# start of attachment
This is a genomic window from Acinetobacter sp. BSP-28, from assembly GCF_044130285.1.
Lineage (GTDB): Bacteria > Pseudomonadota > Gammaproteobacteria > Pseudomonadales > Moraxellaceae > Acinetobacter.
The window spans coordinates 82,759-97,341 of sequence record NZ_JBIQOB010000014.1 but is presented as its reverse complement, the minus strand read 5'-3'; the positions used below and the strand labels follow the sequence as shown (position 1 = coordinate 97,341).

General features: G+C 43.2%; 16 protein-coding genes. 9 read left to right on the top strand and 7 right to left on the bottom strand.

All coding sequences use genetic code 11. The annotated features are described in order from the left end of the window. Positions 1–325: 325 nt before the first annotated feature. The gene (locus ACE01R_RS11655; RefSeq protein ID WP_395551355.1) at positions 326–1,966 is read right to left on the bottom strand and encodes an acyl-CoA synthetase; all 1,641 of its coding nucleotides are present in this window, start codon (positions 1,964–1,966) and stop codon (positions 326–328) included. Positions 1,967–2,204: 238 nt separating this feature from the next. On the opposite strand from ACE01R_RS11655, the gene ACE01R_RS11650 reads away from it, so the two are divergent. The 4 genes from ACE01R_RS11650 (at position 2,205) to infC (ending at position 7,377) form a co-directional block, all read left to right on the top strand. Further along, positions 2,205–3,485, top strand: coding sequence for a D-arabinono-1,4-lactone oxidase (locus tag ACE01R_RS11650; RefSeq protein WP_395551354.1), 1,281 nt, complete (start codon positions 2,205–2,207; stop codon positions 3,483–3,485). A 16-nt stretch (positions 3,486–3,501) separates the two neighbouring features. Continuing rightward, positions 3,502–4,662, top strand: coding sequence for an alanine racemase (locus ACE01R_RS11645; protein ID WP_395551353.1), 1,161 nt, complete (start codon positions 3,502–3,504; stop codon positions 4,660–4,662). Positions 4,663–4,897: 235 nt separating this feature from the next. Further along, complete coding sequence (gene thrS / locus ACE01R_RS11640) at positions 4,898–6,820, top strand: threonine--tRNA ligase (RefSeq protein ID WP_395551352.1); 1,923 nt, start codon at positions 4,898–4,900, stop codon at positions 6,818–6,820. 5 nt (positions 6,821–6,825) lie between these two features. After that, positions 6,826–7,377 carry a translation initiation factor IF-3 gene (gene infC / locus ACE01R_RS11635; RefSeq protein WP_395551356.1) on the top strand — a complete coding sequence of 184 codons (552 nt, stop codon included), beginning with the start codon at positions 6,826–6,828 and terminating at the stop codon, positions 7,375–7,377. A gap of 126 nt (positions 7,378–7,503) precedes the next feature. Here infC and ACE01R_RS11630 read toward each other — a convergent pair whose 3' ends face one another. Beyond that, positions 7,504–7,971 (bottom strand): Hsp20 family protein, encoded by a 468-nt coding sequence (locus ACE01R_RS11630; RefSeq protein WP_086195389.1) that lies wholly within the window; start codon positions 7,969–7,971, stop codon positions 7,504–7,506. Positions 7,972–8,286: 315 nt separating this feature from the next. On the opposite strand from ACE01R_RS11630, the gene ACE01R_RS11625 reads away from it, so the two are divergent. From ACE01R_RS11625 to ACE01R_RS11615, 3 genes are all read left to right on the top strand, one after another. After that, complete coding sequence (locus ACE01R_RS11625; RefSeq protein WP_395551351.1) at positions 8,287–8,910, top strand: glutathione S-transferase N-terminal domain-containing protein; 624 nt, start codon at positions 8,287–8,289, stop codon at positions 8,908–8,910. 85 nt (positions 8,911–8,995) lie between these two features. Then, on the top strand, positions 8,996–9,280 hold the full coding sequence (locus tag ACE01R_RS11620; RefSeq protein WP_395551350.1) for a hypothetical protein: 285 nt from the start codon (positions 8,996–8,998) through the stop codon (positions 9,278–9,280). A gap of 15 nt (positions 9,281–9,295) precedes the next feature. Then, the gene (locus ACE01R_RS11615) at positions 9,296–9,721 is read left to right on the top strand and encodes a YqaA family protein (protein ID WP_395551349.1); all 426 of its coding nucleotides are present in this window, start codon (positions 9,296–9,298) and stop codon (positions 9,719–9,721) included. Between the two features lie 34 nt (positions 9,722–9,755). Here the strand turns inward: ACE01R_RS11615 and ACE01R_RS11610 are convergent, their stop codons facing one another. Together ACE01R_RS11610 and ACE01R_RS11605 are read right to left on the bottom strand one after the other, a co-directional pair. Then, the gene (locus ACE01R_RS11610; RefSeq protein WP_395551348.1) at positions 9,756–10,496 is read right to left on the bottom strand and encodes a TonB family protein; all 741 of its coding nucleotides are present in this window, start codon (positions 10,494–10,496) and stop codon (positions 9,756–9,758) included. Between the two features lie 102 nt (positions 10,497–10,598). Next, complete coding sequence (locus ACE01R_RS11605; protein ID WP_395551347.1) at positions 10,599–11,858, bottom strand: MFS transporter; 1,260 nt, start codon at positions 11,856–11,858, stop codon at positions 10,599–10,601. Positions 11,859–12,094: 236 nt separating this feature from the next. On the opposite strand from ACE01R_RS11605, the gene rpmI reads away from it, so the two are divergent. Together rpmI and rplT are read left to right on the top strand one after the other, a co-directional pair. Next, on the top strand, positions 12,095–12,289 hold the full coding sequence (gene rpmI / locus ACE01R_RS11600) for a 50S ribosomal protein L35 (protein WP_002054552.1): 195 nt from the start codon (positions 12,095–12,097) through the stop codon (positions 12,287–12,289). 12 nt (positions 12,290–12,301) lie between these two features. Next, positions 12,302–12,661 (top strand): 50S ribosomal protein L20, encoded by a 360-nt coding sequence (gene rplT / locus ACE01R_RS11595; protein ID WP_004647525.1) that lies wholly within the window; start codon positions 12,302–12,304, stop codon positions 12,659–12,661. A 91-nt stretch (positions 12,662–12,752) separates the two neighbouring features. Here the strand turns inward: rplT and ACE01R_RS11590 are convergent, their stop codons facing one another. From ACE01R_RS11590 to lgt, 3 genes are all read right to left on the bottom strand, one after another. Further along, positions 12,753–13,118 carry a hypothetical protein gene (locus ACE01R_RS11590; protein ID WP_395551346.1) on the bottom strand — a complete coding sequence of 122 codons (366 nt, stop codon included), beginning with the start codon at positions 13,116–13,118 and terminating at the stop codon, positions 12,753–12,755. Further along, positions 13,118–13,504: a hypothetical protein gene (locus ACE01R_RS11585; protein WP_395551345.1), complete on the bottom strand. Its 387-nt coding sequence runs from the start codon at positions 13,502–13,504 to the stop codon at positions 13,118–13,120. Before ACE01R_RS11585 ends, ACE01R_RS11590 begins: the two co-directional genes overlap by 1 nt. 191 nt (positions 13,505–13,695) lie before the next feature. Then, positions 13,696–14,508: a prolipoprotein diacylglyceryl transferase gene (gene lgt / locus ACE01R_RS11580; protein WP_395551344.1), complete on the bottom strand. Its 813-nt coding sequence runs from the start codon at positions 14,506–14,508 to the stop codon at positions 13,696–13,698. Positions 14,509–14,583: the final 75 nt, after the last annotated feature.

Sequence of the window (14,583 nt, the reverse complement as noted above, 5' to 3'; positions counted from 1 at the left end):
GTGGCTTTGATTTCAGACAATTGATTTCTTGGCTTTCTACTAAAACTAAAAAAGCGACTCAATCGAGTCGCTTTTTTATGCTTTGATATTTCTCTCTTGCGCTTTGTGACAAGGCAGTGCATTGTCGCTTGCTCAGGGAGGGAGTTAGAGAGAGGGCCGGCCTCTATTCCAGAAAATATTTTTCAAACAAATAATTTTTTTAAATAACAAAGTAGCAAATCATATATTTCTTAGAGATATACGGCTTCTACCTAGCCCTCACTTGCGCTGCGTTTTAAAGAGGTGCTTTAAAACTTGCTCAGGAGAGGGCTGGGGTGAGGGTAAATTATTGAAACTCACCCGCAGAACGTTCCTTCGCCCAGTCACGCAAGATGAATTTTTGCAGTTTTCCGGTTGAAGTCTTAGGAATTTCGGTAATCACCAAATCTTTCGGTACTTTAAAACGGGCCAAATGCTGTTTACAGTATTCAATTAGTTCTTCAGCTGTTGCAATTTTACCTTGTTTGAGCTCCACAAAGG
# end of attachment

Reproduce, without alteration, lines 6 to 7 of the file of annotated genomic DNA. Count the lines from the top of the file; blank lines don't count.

Sequence of the window (14,583 nt, the reverse complement as noted above, 5' to 3'; positions counted from 1 at the left end):
GTGGCTTTGATTTCAGACAATTGATTTCTTGGCTTTCTACTAAAACTAAAAAAGCGACTCAATCGAGTCGCTTTTTTATGCTTTGATATTTCTCTCTTGCGCTTTGTGACAAGGCAGTGCATTGTCGCTTGCTCAGGGAGGGAGTTAGAGAGAGGGCCGGCCTCTATTCCAGAAAATATTTTTCAAACAAATAATTTTTTTAAATAACAAAGTAGCAAATCATATATTTCTTAGAGATATACGGCTTCTACCTAGCCCTCACTTGCGCTGCGTTTTAAAGAGGTGCTTTAAAACTTGCTCAGGAGAGGGCTGGGGTGAGGGTAAATTATTGAAACTCACCCGCAGAACGTTCCTTCGCCCAGTCACGCAAGATGAATTTTTGCAGTTTTCCGGTTGAAGTCTTAGGAATTTCGGTAATCACCAAATCTTTCGGTACTTTAAAACGGGCCAAATGCTGTTTACAGTATTCAATTAGTTCTTCAGCTGTTGCAATTTTACCTTGTTTGAGCTCCACAAAGG